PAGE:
There's an old Frank and Troise cartoon from the mid-'90s that I think of any time I get behind the wheel of an Armada. A handful of people are shown riding in a truck the size of a small house, and it's uglier than a monkey's armpit - grilles everywhere, brush bars on top of brush bars, outsized and ridiculous stuff tacked to every corner. I can remember reading it at the time and thinking, "Wow. That's ridiculous. Huge, stupid, ugly, slow, and ugly. Good thing no one will ever build anything that obnoxious."
I wouldn't call the Armada obnoxious, but it's dang close - its styling reminds me of Homer Simpson's Canyonero or maybe the weirdly shaped, jokelike SUVs that get parked next to a Barbie Malibu Playhouse. It's almost a caricature of everything SUV haters hate about SUVs.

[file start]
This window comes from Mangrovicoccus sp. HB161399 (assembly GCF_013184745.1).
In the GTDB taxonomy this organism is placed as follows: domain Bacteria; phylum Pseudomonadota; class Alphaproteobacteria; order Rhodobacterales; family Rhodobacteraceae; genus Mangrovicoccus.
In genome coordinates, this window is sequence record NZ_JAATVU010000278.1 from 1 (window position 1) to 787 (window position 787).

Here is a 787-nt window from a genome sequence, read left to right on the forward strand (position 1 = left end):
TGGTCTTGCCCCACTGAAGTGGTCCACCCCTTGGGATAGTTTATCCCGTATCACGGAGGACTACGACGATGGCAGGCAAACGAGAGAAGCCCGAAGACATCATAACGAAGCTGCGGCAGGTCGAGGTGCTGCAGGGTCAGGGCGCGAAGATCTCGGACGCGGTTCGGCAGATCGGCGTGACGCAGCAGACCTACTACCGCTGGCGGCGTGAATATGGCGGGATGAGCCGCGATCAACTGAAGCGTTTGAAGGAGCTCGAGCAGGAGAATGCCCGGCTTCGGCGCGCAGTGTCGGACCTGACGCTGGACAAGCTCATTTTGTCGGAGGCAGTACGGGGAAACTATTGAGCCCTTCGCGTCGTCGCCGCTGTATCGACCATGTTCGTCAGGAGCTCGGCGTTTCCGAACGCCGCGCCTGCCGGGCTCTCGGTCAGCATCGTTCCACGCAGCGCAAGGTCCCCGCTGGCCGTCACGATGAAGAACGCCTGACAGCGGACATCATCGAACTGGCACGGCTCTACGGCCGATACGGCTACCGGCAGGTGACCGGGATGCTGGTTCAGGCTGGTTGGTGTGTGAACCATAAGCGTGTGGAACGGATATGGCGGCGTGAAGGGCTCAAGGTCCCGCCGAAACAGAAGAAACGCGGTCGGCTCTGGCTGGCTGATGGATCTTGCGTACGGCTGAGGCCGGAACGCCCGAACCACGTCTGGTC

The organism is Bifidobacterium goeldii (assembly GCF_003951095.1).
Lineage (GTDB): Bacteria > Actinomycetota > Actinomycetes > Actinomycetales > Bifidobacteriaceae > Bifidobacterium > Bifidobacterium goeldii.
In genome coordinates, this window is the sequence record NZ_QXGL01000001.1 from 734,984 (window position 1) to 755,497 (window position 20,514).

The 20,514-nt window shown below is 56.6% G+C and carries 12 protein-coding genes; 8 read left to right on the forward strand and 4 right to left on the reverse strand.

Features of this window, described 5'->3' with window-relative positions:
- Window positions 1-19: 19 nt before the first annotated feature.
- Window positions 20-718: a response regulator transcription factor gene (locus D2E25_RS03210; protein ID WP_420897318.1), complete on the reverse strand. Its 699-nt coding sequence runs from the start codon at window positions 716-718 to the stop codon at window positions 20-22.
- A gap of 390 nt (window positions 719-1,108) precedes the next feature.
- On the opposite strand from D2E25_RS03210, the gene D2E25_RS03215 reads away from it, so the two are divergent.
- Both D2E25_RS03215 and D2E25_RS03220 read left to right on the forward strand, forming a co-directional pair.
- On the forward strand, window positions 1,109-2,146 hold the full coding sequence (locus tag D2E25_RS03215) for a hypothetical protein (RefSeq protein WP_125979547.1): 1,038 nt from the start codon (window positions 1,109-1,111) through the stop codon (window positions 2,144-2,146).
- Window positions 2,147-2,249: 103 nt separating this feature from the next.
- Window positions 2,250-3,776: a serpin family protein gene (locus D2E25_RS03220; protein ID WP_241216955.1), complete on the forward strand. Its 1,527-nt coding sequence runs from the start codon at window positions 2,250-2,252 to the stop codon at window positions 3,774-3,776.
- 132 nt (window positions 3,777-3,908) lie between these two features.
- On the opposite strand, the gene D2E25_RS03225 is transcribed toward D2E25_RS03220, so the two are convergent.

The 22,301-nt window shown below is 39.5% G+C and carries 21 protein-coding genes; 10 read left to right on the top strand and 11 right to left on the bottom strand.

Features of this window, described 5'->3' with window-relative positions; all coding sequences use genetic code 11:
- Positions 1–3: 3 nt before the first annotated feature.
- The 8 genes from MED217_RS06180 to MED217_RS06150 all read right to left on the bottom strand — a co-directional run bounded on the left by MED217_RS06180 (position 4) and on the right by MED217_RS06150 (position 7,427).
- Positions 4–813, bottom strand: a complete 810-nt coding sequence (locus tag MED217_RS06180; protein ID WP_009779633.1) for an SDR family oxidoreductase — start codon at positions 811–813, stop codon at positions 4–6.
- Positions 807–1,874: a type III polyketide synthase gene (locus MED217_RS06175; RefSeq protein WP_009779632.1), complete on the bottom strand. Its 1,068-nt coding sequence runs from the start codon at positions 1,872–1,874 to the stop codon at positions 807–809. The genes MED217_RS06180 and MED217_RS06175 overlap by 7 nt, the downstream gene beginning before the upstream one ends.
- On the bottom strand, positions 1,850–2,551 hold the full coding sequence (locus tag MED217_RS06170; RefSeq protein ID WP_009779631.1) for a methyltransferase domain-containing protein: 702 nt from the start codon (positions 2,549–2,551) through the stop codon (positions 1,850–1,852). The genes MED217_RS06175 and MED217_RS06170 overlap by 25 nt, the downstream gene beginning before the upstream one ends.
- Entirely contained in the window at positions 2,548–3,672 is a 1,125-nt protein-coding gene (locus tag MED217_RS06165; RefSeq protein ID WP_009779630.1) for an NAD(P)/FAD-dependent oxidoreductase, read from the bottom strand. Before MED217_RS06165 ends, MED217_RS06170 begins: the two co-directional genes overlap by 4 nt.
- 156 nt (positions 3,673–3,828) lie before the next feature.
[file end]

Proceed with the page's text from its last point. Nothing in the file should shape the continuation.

Nevertheless, the Armada is an enormously good deal (and you can't tell me that, in this day and age, people aren't getting these things for way under sticker). If big SUVs are your thing, you'd be hard-pressed to find more features and luxury and flat-out hippie-stomping size for the price.
Functionally, however, the Armada needs some help. The interior is nice and decently well-finished, but as Marc pointed out, it's a tad on the flimsy and cost-cut side. Sight lines aren't that great - there's a huge three-quarter blind spot - and steering, suspension, and transmission behavior are awfully truckish. Does the near-bargain MSRP make up for last-century bones, a relatively inefficient interior, and the evil glares you get from tree-huggers on the street? Or, for that matter, an atrocious 12-mpg city fuel economy rating? I don't think so, but the Armada's mere existence is proof positive that when it comes to buying a car, sense and sensibility are rarely on the top of most peoples' want lists.
Sam Smith, Associate Editor